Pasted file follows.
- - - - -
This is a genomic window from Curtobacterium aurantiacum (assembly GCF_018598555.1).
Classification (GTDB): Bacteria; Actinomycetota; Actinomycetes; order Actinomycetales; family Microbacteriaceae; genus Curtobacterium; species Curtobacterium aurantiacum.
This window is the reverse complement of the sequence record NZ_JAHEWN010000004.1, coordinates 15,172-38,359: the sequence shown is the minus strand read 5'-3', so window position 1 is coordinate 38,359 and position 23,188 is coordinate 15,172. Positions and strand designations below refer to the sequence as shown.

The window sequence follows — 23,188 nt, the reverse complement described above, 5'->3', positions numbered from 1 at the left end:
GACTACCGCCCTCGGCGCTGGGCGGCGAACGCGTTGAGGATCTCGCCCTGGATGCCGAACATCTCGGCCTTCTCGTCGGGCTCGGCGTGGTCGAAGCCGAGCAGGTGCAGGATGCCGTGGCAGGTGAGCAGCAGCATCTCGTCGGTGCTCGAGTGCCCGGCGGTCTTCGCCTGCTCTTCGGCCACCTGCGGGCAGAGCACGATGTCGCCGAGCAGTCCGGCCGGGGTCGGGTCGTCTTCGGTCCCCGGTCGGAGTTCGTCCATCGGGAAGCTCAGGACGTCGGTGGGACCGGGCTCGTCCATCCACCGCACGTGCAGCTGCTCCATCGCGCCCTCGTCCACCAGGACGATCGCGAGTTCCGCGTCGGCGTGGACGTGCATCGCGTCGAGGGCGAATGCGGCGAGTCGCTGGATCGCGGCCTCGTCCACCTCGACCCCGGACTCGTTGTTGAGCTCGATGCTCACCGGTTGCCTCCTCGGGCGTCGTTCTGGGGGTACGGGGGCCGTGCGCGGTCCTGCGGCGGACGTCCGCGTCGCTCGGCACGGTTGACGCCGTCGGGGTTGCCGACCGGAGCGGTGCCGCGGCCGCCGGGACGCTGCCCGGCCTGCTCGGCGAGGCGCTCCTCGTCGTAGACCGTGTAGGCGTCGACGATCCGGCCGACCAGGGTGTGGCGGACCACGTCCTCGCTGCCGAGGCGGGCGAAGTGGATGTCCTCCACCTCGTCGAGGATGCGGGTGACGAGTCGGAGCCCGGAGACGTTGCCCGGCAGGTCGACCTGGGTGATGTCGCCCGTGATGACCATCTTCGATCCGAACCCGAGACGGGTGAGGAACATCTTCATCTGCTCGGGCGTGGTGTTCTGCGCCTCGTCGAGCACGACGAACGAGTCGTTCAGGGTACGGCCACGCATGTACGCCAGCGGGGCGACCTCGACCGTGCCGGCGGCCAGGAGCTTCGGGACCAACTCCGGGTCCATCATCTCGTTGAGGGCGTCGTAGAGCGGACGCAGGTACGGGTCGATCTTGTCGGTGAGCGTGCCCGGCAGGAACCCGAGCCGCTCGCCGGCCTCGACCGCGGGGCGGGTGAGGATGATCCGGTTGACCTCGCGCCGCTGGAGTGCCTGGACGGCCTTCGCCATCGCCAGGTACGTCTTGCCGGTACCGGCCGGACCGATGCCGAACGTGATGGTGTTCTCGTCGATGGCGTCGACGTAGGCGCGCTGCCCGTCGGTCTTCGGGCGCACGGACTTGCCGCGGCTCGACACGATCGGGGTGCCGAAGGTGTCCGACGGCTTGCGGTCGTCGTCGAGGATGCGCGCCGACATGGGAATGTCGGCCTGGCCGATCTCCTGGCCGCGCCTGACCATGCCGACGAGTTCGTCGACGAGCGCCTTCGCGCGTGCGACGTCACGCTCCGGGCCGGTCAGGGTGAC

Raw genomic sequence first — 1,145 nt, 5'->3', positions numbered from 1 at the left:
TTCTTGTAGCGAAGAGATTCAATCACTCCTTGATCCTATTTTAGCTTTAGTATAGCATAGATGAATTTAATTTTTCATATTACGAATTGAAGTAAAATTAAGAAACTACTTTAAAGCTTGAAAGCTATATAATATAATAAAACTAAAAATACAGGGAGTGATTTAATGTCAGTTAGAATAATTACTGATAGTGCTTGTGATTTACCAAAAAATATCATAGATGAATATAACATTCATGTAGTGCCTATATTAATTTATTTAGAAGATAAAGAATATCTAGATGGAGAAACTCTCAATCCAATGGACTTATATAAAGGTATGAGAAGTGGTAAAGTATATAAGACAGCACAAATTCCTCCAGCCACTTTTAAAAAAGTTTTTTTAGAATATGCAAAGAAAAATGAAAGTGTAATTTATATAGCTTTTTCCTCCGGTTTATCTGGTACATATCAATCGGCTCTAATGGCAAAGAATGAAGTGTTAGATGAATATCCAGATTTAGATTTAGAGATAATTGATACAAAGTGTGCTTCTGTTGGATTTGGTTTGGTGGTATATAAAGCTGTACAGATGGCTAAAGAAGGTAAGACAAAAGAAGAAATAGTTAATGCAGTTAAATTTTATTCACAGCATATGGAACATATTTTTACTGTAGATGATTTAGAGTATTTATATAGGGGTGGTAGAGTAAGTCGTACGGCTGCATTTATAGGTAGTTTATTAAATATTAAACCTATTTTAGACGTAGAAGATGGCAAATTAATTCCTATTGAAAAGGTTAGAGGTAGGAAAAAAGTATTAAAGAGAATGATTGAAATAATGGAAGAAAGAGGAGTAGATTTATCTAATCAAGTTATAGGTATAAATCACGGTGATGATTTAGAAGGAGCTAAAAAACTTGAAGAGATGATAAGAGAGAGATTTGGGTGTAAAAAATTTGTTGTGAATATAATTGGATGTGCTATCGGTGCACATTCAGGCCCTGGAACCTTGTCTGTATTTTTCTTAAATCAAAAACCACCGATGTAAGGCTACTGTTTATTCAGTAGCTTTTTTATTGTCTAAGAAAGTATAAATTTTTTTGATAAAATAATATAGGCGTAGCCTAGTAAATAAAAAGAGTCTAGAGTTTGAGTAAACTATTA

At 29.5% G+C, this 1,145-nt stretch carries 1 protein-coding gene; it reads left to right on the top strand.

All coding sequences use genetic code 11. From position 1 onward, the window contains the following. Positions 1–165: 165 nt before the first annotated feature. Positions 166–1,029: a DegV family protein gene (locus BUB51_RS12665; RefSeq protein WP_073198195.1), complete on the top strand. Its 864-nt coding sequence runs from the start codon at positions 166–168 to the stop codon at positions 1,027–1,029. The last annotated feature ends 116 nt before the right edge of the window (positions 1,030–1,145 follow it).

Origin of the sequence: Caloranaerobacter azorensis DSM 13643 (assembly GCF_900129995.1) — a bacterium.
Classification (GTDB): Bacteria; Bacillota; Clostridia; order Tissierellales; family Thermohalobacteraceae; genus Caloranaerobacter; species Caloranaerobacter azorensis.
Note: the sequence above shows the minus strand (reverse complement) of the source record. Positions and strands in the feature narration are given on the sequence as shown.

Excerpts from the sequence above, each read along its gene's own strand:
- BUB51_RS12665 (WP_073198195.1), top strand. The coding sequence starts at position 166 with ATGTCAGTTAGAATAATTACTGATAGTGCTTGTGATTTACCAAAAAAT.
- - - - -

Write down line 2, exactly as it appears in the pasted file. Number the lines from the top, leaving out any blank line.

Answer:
Classification (GTDB): Bacteria; Actinomycetota; Actinomycetes; order Actinomycetales; family Microbacteriaceae; genus Curtobacterium; species Curtobacterium aurantiacum.